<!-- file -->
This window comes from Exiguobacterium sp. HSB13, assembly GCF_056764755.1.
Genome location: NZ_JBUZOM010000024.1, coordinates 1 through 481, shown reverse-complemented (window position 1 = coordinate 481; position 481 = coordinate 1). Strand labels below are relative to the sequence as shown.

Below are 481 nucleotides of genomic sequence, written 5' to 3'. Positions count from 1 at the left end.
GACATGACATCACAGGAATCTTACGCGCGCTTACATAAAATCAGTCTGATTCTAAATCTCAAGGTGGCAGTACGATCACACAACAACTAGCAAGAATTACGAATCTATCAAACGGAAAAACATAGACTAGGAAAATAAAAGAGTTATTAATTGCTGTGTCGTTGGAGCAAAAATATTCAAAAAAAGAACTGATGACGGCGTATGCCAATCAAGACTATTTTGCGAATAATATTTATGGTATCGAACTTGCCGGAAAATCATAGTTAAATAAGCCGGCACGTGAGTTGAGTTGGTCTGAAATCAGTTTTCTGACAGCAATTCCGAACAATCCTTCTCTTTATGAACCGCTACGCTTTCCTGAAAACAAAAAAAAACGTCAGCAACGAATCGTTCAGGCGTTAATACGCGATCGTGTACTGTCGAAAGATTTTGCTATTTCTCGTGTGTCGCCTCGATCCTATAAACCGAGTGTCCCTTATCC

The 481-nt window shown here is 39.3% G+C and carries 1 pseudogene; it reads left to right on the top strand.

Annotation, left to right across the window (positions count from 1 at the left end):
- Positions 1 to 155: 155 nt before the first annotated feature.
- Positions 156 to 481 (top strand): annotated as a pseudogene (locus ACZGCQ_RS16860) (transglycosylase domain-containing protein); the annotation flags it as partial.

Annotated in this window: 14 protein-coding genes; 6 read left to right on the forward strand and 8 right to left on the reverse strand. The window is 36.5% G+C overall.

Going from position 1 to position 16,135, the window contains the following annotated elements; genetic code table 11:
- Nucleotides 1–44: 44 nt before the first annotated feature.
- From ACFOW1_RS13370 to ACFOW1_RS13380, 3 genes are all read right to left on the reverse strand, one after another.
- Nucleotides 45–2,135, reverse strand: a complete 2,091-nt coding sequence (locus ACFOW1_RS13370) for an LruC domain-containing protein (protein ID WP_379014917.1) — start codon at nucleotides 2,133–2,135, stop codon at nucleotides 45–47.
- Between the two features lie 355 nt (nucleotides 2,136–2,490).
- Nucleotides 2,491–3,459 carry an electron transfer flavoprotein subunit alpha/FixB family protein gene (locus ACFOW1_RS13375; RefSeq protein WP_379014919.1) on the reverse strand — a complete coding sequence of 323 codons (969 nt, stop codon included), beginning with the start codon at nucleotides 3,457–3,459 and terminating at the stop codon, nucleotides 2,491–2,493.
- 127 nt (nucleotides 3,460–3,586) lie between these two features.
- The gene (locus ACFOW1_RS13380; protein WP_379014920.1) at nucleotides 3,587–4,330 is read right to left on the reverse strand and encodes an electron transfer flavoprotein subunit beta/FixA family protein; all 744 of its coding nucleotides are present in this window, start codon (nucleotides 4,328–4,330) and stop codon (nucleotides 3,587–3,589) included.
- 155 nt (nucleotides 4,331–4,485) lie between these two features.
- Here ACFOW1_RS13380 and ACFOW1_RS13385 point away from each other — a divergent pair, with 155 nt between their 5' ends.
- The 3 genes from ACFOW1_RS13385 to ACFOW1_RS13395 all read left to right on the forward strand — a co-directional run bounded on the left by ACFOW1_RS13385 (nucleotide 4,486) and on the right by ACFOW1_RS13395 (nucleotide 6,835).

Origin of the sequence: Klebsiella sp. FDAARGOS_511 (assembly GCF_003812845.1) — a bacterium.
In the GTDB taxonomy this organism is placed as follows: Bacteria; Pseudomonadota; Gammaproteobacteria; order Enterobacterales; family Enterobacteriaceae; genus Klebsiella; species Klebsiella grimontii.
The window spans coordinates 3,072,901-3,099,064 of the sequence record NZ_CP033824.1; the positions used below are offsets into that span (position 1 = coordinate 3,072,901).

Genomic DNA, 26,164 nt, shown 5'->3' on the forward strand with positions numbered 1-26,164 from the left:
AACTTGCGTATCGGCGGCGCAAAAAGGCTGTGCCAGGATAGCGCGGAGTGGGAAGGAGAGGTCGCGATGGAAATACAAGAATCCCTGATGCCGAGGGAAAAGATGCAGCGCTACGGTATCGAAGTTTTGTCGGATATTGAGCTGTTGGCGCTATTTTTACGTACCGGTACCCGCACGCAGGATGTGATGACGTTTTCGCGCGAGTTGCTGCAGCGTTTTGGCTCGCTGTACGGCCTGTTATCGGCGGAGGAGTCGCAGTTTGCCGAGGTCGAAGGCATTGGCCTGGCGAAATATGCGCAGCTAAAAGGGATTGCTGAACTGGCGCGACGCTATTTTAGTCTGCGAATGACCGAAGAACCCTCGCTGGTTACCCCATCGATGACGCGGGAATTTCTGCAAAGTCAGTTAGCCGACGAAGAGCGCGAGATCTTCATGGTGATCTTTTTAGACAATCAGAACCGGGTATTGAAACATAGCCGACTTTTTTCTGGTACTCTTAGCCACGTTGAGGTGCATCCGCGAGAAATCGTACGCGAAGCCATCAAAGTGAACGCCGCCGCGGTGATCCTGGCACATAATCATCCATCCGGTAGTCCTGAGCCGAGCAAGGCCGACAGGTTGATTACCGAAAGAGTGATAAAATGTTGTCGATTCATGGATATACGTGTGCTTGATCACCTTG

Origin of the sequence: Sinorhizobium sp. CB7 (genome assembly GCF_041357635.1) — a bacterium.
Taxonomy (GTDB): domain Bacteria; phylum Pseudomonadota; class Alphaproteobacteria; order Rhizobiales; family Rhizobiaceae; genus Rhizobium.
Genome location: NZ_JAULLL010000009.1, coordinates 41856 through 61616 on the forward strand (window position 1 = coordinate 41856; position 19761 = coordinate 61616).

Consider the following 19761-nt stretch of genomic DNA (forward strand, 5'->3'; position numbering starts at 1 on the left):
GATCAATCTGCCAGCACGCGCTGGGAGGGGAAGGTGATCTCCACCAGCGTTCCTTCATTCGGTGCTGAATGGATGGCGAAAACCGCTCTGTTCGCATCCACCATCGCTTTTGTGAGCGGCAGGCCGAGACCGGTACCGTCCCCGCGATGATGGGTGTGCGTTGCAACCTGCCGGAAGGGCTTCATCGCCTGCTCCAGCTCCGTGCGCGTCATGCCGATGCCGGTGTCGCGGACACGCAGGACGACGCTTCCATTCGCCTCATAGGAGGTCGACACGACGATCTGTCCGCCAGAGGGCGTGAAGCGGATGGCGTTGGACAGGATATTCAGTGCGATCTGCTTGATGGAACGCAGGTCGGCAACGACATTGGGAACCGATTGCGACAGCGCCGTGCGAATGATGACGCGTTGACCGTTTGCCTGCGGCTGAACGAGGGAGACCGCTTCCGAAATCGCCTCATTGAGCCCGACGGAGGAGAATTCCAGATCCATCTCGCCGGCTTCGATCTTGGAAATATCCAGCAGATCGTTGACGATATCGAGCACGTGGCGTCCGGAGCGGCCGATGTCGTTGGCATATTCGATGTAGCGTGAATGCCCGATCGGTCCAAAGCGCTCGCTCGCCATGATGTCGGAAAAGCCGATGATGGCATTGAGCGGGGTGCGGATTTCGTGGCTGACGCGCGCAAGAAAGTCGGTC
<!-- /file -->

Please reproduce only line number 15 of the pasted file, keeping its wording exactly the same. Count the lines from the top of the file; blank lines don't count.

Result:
- Nucleotides 2,491–3,459 carry an electron transfer flavoprotein subunit alpha/FixB family protein gene (locus ACFOW1_RS13375; RefSeq protein WP_379014919.1) on the reverse strand — a complete coding sequence of 323 codons (969 nt, stop codon included), beginning with the start codon at nucleotides 3,457–3,459 and terminating at the stop codon, nucleotides 2,491–2,493.